The Expanding Republic and the War of 1812

21c. Diplomatic Challenges in an Age of European War

Henry Clay
While serving as a Kentucky Representative to the Congress, Henry Clay was a leading "War Hawk," strongly in favor of going to war for a second time with Britain to ensure America's place in the West.

While western movement and policies were reshaping the republic, European wars also presented a major challenge to the new country. The Napoleonic Wars (1802-1815) were a continuation of the conflict begun in the 1790s when Great Britain led a coalition of European powers against Revolutionary France, though France was now led by the brilliant military strategist Napoleon Bonaparte. As had also been true in the 1790s, neither European superpower respected the neutrality of the United States. Instead, both tried to prevent U.S. ships from carrying goods to their enemy. Both Britain and France imposed blockades to limit American merchants, though the dominant British navy was clearly more successful.

In response to this denial of American sovereignty, President Jefferson and his secretary of state James Madison crafted an imaginative, but fundamentally flawed, policy of economic coercion. Their Embargo of 1807 prevented U.S. ships from any trade with Europe in the belief that dependence on American goods would soon force France and England to honor American neutrality. The plan backfired, however, as the Republican leaders failed to understand how deeply committed the superpowers were to carrying on their war despite its high costs.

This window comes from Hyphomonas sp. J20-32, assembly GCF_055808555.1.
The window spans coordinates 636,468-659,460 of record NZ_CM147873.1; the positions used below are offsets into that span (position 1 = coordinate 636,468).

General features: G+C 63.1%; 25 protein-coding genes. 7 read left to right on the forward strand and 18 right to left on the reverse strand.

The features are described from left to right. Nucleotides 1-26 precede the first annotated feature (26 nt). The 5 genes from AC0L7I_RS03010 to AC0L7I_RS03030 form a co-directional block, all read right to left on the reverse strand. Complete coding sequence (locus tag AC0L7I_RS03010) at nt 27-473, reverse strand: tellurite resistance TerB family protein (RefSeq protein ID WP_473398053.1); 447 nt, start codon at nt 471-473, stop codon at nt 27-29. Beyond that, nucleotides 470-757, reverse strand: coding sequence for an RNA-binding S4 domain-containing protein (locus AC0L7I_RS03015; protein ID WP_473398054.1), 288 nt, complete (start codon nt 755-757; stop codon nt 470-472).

Napoleonic Wars
The Napoleonic Wars in Europe had a great effect on the happenings of the 19th-century United States.

The Embargo not only failed diplomatically, but also caused enormous domestic dissent. American shippers, who were primarily concentrated in Federalist New England, generally circumvented the unpopular law. Its toll was clearly marked in the sharp decline of American imports from 108 million dollars worth of goods in 1806 to just 22 million in 1808. This unsuccessful diplomatic strategy that mostly punished Americans helped to spur a Federalist revival in the elections of 1808 and 1812. Nevertheless, Republicans from Virginia continued to hold the presidency as James Madison replaced Jefferson in 1808.